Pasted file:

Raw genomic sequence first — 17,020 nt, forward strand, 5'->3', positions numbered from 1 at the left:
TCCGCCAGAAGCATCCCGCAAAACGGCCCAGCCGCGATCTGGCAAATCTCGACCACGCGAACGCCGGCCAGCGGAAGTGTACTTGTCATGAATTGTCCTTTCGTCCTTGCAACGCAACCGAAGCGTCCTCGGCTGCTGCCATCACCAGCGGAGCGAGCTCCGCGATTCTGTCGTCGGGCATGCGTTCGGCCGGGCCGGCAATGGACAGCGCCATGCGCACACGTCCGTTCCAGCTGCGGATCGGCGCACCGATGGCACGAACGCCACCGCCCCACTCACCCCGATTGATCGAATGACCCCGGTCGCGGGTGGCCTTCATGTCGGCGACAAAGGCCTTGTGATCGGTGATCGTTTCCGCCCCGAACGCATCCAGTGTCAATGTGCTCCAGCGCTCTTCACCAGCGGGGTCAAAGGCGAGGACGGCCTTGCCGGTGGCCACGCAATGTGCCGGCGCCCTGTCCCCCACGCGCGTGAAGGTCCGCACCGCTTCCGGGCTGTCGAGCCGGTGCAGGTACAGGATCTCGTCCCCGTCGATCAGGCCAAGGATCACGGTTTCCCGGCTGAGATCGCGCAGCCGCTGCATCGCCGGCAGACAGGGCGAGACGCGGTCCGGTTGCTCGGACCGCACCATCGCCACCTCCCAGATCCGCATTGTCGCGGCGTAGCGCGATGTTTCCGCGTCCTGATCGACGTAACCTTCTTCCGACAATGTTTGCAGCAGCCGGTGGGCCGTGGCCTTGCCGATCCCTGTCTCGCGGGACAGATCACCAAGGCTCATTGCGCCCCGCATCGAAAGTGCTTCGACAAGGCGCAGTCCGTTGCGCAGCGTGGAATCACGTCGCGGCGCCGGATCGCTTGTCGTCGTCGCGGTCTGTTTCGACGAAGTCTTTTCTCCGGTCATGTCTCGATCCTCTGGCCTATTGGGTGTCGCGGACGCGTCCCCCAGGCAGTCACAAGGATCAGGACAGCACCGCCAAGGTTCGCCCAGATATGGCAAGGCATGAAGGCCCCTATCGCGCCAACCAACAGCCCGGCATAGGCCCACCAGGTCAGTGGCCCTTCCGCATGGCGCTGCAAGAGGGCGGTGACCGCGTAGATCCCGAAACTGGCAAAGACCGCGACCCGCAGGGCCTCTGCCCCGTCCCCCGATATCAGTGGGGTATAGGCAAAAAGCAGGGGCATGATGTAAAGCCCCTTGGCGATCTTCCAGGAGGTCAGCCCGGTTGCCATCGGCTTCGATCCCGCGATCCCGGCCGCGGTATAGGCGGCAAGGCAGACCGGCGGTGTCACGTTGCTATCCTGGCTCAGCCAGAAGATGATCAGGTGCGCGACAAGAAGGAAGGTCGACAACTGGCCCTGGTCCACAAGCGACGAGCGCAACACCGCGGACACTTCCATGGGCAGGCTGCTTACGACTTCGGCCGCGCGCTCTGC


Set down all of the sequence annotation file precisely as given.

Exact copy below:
Raw genomic sequence first — 17,020 nt, forward strand, 5'->3', positions numbered from 1 at the left:
TCCGCCAGAAGCATCCCGCAAAACGGCCCAGCCGCGATCTGGCAAATCTCGACCACGCGAACGCCGGCCAGCGGAAGTGTACTTGTCATGAATTGTCCTTTCGTCCTTGCAACGCAACCGAAGCGTCCTCGGCTGCTGCCATCACCAGCGGAGCGAGCTCCGCGATTCTGTCGTCGGGCATGCGTTCGGCCGGGCCGGCAATGGACAGCGCCATGCGCACACGTCCGTTCCAGCTGCGGATCGGCGCACCGATGGCACGAACGCCACCGCCCCACTCACCCCGATTGATCGAATGACCCCGGTCGCGGGTGGCCTTCATGTCGGCGACAAAGGCCTTGTGATCGGTGATCGTTTCCGCCCCGAACGCATCCAGTGTCAATGTGCTCCAGCGCTCTTCACCAGCGGGGTCAAAGGCGAGGACGGCCTTGCCGGTGGCCACGCAATGTGCCGGCGCCCTGTCCCCCACGCGCGTGAAGGTCCGCACCGCTTCCGGGCTGTCGAGCCGGTGCAGGTACAGGATCTCGTCCCCGTCGATCAGGCCAAGGATCACGGTTTCCCGGCTGAGATCGCGCAGCCGCTGCATCGCCGGCAGACAGGGCGAGACGCGGTCCGGTTGCTCGGACCGCACCATCGCCACCTCCCAGATCCGCATTGTCGCGGCGTAGCGCGATGTTTCCGCGTCCTGATCGACGTAACCTTCTTCCGACAATGTTTGCAGCAGCCGGTGGGCCGTGGCCTTGCCGATCCCTGTCTCGCGGGACAGATCACCAAGGCTCATTGCGCCCCGCATCGAAAGTGCTTCGACAAGGCGCAGTCCGTTGCGCAGCGTGGAATCACGTCGCGGCGCCGGATCGCTTGTCGTCGTCGCGGTCTGTTTCGACGAAGTCTTTTCTCCGGTCATGTCTCGATCCTCTGGCCTATTGGGTGTCGCGGACGCGTCCCCCAGGCAGTCACAAGGATCAGGACAGCACCGCCAAGGTTCGCCCAGATATGGCAAGGCATGAAGGCCCCTATCGCGCCAACCAACAGCCCGGCATAGGCCCACCAGGTCAGTGGCCCTTCCGCATGGCGCTGCAAGAGGGCGGTGACCGCGTAGATCCCGAAACTGGCAAAGACCGCGACCCGCAGGGCCTCTGCCCCGTCCCCCGATATCAGTGGGGTATAGGCAAAAAGCAGGGGCATGATGTAAAGCCCCTTGGCGATCTTCCAGGAGGTCAGCCCGGTTGCCATCGGCTTCGATCCCGCGATCCCGGCCGCGGTATAGGCGGCAAGGCAGACCGGCGGTGTCACGTTGCTATCCTGGCTCAGCCAGAAGATGATCAGGTGCGCGACAAGAAGGAAGGTCGACAACTGGCCCTGGTCCACAAGCGACGAGCGCAACACCGCGGACACTTCCATGGGCAGGCTGCTTACGACTTCGGCCGCGCGCTCTGC